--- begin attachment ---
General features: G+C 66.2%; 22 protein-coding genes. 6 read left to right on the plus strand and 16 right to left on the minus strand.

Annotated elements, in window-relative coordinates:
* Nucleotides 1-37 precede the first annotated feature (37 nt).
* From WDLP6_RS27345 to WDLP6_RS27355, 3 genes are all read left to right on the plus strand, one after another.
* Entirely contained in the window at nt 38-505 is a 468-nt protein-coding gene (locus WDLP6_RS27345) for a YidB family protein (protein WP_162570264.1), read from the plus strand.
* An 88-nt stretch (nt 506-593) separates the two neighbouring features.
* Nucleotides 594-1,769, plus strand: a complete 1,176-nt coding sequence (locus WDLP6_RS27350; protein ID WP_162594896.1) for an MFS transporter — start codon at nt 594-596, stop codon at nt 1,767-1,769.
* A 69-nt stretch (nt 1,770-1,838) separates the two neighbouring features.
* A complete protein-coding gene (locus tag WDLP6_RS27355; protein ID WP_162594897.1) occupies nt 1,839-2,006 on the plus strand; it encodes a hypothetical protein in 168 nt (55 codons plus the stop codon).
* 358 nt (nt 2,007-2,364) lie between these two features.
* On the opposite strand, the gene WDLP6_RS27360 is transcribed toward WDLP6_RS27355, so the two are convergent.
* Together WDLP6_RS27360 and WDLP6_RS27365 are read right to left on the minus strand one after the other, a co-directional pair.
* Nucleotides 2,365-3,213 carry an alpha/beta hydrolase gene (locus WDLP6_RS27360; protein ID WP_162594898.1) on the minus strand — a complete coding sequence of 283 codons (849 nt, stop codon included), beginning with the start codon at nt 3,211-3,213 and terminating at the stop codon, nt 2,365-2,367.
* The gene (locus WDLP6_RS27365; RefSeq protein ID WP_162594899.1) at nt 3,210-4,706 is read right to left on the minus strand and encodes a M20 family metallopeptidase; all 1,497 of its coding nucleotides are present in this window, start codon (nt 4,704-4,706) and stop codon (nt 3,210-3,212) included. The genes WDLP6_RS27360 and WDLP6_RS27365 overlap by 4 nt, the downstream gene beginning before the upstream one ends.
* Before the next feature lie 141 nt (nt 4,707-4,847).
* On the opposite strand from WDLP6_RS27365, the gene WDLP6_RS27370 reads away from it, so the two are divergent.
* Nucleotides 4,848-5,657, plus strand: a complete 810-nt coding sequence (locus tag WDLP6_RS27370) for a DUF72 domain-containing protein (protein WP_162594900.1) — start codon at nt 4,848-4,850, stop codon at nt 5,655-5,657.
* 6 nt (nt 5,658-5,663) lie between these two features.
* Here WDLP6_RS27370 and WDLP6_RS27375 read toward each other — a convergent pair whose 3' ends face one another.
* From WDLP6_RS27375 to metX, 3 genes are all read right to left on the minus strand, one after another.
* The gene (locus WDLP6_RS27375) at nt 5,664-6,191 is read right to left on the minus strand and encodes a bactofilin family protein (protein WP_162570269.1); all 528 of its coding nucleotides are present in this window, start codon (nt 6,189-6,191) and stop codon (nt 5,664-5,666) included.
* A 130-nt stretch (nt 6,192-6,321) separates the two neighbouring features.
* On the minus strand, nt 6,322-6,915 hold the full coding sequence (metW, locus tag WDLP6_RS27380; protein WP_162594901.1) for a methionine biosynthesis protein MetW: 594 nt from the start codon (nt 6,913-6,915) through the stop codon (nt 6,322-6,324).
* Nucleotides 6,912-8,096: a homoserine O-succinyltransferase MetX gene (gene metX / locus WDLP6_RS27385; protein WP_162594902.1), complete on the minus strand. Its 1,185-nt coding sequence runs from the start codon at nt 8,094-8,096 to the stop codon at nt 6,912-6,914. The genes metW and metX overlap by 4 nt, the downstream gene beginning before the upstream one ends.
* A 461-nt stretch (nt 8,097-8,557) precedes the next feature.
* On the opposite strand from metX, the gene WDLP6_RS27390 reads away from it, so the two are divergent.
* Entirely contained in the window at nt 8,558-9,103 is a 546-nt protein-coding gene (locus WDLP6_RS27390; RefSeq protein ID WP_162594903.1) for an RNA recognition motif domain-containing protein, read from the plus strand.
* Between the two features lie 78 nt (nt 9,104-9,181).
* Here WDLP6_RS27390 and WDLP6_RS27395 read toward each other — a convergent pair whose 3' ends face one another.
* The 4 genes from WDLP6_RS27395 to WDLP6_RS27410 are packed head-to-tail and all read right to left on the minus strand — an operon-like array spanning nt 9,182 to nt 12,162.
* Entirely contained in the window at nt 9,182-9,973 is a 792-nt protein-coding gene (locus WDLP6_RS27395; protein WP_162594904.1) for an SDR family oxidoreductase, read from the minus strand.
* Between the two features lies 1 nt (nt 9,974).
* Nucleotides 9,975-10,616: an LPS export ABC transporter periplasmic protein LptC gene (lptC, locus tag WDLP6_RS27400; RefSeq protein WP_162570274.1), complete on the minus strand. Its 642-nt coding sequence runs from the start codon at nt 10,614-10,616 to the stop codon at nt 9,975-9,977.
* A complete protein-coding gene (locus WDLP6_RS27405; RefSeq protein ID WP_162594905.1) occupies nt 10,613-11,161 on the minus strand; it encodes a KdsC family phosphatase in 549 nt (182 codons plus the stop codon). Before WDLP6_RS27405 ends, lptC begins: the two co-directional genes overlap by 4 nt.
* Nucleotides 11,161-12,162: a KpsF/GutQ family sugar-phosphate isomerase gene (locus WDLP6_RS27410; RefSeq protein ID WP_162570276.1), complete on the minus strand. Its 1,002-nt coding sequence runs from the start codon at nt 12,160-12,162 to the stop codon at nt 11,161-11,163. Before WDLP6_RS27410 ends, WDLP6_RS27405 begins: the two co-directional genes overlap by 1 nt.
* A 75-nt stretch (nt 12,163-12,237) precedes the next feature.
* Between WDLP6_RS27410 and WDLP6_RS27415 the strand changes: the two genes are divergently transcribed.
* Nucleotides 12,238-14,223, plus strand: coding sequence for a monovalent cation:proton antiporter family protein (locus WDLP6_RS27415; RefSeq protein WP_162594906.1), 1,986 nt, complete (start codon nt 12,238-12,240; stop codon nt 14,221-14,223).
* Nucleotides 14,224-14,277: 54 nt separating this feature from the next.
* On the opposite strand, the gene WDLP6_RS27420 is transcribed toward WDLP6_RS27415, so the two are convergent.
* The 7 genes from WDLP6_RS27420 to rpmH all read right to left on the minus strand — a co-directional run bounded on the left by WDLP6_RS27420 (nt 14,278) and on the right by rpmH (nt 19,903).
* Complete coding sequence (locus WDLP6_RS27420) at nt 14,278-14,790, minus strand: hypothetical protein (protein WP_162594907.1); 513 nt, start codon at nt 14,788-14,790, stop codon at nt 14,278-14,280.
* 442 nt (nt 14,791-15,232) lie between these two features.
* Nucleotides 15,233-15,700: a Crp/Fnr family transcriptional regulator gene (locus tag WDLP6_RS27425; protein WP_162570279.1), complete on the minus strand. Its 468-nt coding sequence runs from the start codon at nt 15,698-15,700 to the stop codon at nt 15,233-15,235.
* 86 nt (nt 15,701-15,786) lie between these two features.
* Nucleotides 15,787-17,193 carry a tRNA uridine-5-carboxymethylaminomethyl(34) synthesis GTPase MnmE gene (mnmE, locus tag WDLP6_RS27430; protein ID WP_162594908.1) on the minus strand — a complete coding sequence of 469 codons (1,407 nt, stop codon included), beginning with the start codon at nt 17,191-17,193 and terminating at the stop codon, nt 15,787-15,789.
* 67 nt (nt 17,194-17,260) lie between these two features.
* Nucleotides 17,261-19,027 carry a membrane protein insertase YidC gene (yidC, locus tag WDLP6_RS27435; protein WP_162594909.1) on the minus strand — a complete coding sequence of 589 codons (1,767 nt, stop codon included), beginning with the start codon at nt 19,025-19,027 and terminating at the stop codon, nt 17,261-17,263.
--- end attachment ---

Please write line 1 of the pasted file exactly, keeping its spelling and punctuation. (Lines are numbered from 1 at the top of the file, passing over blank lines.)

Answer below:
General features: G+C 66.2%; 22 protein-coding genes. 6 read left to right on the plus strand and 16 right to left on the minus strand.